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The following inequality is from the proof that the $L^p$ norm is Gâteaux differentiable for $ 1 < p<\infty$ (from "Analysis" by Lieb and Loss).

Let $a$, $b\in\mathbb{C}$ and $-1\leq t\leq 1$, $t\not=0.$ Then $$|a|^p-|a-b|^p\leq\frac{1}{t}(|a+tb|^p-|a|^p) \leq |a+b|^p-|a|^p.$$

I managed to prove the second inequality for positive $t$ by writing $a+tb=(1-t)a+t(a+b)$and using the convexity of $\cdot^p$. From this the first inequality follows for negative $t$ by substituting $-b$ for $b$. The same trick would finish the proof, if I could prove either the second inequality for negative $t$ or the first inequality for positive $t$.

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up vote 4 down vote accepted

The same basic idea works for negative values of $t$:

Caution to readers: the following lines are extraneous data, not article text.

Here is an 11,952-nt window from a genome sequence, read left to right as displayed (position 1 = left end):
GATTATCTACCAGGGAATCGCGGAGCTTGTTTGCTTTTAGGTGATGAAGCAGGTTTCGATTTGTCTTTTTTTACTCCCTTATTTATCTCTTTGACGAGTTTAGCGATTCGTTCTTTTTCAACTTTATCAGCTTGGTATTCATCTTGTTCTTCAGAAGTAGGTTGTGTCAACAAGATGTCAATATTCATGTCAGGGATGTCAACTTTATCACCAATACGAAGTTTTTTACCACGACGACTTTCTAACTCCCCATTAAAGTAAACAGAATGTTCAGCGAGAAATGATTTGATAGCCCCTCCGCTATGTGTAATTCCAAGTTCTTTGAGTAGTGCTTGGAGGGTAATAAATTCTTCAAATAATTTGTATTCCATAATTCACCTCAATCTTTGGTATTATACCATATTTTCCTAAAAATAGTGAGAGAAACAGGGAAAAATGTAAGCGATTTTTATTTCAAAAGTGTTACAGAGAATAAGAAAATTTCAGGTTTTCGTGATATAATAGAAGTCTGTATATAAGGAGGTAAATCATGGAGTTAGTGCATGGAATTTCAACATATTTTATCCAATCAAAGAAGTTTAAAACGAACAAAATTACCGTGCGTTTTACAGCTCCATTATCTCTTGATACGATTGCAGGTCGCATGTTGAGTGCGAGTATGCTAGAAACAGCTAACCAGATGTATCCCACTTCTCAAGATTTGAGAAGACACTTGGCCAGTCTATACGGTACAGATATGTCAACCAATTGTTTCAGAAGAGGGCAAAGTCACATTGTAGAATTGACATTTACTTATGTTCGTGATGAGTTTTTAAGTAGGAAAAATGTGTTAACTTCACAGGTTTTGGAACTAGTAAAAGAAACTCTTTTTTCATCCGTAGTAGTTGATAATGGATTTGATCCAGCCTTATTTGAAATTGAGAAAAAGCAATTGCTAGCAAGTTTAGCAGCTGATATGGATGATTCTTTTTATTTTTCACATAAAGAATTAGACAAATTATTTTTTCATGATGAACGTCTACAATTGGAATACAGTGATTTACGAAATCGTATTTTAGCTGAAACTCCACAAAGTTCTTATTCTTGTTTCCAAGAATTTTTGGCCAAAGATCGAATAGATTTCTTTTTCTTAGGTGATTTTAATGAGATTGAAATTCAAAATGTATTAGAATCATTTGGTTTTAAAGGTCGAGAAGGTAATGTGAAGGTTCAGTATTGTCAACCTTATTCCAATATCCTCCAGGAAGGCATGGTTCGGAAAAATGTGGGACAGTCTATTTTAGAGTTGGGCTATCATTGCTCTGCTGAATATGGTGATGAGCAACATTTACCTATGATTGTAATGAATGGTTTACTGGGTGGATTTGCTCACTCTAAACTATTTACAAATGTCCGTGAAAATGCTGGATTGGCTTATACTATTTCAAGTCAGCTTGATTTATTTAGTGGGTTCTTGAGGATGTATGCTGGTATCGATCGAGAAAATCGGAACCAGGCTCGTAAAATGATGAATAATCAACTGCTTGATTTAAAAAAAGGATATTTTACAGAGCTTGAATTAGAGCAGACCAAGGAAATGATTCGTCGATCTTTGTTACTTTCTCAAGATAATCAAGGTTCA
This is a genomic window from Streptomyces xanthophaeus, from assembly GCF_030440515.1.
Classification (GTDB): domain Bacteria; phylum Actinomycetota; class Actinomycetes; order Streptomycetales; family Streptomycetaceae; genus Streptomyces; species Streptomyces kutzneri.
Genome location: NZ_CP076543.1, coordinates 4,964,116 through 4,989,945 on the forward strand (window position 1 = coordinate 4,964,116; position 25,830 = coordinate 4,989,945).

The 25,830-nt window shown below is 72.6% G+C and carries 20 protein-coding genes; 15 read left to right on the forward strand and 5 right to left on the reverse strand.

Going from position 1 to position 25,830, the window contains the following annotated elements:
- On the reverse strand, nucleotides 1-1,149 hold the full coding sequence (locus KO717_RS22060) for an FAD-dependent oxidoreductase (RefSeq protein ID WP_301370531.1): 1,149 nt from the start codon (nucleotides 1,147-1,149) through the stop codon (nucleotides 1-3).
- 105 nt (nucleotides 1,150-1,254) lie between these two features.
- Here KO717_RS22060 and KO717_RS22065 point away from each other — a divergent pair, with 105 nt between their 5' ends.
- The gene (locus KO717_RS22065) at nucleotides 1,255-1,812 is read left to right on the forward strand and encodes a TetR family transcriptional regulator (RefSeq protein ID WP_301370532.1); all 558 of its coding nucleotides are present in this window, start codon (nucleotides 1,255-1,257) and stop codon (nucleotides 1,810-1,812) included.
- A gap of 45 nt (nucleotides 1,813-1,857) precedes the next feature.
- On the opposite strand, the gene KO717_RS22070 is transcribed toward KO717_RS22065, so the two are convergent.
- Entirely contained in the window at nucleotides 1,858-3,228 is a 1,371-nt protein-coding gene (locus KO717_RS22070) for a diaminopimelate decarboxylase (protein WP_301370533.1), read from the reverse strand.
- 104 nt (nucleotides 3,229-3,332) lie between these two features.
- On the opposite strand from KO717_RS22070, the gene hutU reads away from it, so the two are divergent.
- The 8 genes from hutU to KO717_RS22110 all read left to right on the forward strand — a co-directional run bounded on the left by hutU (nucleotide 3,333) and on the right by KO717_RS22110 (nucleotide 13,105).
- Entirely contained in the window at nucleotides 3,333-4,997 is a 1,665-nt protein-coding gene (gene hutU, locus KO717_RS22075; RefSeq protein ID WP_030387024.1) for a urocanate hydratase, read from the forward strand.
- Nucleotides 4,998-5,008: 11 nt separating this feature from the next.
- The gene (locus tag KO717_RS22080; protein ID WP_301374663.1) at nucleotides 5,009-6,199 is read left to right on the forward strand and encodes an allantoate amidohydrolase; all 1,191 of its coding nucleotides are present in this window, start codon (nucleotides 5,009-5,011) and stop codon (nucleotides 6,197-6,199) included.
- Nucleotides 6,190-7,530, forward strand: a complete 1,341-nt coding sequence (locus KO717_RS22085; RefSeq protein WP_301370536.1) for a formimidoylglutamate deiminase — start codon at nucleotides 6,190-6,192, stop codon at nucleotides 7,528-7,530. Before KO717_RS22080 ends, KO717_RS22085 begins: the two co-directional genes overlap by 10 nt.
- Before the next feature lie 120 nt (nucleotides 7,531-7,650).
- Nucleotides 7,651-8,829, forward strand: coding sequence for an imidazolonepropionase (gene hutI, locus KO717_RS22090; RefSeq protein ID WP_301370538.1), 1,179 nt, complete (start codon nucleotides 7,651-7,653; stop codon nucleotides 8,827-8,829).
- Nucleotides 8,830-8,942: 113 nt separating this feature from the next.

What you want to prove is equivalent to

\begin{equation*} |a + tb|^p - |a|^p \geq t|a + b|^p - t|a|^p. \end{equation*}

This in turn is the same as

\begin{equation*} (1 - t)|a|^p \leq |a + tb|^p + (-t)|a + b|^p, \end{equation*}

which in turn is equivalent to

\begin{equation*} |a|^p \leq {1 \over 1 - t} |a + tb|^p + {-t \over 1 - t} |a + b|^p. \end{equation*}

Note that

\begin{equation*} a = {1 \over 1 - t} (a + tb) + {-t \over 1 - t} (a + b), \end{equation*}

so you can use convexity as you used before.

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